Did you know Band-Aids were invented by accident?! And that they weren't mass-produced until the Boy Scouts gave their seal of approval? 1920s cotton buyer Earle Dickson worked for Johnson & Johnson and had a klutzy wife who often cut herself. The son of a doctor, Earle set out to create an easier way for her to bandage her injuries. Band-Aids were born, but Earle's bosses at the pharmaceutical giant weren't convinced, and it wasn't until the Boy Scouts of America tested Earle's prototype that this ubiquitous household staple was made available to the public. Soon Band-Aids were selling like hotcakes, and the rest is boo-boo history.
Once upon a time there was a boy who presented a well-thought out proposal for his teacher, Ms. Johnson, convincing her that bringing a pterodactyl to school would be a good idea. The boy is back, and this time he has several reasons why bringing a woolly mammoth to the library would be advantageous to the librarian, Ms. Reeder, and the library’s patrons.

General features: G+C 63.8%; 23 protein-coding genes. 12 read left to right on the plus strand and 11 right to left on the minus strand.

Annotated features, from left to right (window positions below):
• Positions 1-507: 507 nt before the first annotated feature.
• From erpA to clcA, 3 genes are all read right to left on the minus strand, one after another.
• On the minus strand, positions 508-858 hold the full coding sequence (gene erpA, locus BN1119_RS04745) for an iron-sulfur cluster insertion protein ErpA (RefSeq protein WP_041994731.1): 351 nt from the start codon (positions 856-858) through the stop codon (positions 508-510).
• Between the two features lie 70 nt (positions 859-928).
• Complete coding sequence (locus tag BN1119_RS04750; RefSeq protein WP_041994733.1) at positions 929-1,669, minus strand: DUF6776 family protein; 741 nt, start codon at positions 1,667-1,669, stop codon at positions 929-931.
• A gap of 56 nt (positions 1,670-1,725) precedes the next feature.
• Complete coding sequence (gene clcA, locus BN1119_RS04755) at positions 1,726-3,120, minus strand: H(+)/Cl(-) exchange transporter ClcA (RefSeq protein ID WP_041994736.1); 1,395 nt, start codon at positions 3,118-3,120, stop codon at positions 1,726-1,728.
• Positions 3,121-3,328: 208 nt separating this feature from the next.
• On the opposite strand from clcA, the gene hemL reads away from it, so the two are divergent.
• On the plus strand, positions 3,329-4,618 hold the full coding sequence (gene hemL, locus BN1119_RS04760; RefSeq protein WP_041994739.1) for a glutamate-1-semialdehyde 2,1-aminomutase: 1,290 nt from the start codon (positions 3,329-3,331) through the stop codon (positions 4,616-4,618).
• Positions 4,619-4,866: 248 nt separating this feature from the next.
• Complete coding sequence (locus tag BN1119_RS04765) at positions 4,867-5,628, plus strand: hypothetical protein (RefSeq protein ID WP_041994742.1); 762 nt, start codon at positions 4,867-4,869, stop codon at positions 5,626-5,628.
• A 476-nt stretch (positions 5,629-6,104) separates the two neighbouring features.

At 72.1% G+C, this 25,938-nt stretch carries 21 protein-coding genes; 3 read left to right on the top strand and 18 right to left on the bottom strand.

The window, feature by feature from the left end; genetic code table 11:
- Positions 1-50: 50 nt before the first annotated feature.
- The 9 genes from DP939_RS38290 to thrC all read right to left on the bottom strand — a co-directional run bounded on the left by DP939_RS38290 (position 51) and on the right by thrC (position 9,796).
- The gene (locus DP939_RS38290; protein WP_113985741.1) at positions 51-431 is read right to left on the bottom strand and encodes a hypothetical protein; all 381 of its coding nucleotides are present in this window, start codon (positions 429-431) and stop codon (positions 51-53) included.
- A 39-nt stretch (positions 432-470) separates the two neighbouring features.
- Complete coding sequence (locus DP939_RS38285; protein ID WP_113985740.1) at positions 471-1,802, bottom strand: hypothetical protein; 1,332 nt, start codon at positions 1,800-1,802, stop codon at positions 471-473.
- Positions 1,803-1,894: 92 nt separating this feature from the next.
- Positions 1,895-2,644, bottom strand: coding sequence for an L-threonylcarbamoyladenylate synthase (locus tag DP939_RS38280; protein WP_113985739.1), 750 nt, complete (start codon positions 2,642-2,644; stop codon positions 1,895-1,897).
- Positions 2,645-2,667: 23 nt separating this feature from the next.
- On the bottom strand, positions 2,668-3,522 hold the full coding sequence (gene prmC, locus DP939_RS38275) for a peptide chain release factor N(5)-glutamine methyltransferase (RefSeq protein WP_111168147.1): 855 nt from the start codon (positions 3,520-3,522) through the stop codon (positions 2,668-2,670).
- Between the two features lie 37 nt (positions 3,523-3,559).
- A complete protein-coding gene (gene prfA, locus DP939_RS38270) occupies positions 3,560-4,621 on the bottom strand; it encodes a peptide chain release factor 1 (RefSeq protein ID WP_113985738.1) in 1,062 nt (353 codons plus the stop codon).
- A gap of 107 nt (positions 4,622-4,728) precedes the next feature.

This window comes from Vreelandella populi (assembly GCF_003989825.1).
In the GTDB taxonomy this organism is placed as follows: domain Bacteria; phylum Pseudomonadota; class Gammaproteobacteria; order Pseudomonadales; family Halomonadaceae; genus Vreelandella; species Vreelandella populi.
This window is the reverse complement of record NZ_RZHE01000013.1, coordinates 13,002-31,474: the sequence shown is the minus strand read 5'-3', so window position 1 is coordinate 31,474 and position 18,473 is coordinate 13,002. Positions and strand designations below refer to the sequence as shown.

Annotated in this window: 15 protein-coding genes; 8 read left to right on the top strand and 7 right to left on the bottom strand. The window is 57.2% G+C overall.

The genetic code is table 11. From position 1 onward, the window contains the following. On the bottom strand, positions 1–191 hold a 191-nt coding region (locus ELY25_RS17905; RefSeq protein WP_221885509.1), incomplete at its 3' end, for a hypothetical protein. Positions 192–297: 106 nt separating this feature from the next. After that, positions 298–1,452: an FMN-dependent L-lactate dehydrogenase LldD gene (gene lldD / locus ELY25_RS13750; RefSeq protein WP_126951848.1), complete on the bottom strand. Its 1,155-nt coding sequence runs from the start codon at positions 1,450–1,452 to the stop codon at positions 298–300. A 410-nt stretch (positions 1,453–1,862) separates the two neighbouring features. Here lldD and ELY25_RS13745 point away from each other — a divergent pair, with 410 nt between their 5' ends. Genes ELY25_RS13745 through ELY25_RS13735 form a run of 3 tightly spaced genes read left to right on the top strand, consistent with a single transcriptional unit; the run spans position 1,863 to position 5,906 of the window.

A missing cub, a carnival, and a gang of cat burglars…hold on to your hats! Best-selling author David Biedrzycki brings back the hilarious bears from Breaking News: Bear Alert, but now they have sleepy bear cub in tow. When the cub goes missing Mama and Papa Bear go on the hunt. Their search takes them to the town carnival where the whole family rides the Ferris wheel, rocks the rollercoaster, and inadvertently foils another dastardly plot by the persistent cat burglars from Bear Alert. Covering the story is intrepid — but bumbling — reporter Chad Newsworthy and the rest of the crew at Channel 3 News.
Bears in space! The bears from Breaking News: Bear Alert and Bears to the Rescue are back, and this time they're extraterrestrial. When a UFO beams up Baby Bear and abducts the family, the human world goes crazy. Hilarity and chaos ensue as scouts, scientists, street vendors, and the mayor try to put their own spin on the story. Intrepid but bumbling reporter Chad Newsworthy covers it all, searching for the truth: Why did aliens snatch up these animals? (Hint: It's someone special's birthday!)